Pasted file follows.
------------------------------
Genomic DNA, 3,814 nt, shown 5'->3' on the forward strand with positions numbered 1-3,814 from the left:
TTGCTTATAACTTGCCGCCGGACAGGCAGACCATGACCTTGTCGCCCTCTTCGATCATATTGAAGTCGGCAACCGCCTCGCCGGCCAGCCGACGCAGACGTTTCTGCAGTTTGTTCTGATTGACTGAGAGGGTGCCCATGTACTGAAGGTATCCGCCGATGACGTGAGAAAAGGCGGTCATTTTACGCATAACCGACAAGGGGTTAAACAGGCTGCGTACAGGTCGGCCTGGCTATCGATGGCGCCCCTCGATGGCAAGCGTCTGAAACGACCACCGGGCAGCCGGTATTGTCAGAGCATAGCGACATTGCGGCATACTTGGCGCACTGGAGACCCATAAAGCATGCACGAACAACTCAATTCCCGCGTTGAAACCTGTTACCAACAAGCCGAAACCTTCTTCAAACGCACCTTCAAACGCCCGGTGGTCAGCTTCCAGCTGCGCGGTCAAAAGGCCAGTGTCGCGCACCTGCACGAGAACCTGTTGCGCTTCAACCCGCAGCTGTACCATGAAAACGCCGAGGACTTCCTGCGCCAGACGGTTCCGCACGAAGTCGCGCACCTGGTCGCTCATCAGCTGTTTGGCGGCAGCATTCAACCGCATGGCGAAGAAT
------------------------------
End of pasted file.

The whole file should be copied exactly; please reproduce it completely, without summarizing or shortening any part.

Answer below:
Genomic DNA, 3,814 nt, shown 5'->3' on the forward strand with positions numbered 1-3,814 from the left:
TTGCTTATAACTTGCCGCCGGACAGGCAGACCATGACCTTGTCGCCCTCTTCGATCATATTGAAGTCGGCAACCGCCTCGCCGGCCAGCCGACGCAGACGTTTCTGCAGTTTGTTCTGATTGACTGAGAGGGTGCCCATGTACTGAAGGTATCCGCCGATGACGTGAGAAAAGGCGGTCATTTTACGCATAACCGACAAGGGGTTAAACAGGCTGCGTACAGGTCGGCCTGGCTATCGATGGCGCCCCTCGATGGCAAGCGTCTGAAACGACCACCGGGCAGCCGGTATTGTCAGAGCATAGCGACATTGCGGCATACTTGGCGCACTGGAGACCCATAAAGCATGCACGAACAACTCAATTCCCGCGTTGAAACCTGTTACCAACAAGCCGAAACCTTCTTCAAACGCACCTTCAAACGCCCGGTGGTCAGCTTCCAGCTGCGCGGTCAAAAGGCCAGTGTCGCGCACCTGCACGAGAACCTGTTGCGCTTCAACCCGCAGCTGTACCATGAAAACGCCGAGGACTTCCTGCGCCAGACGGTTCCGCACGAAGTCGCGCACCTGGTCGCTCATCAGCTGTTTGGCGGCAGCATTCAACCGCATGGCGAAGAAT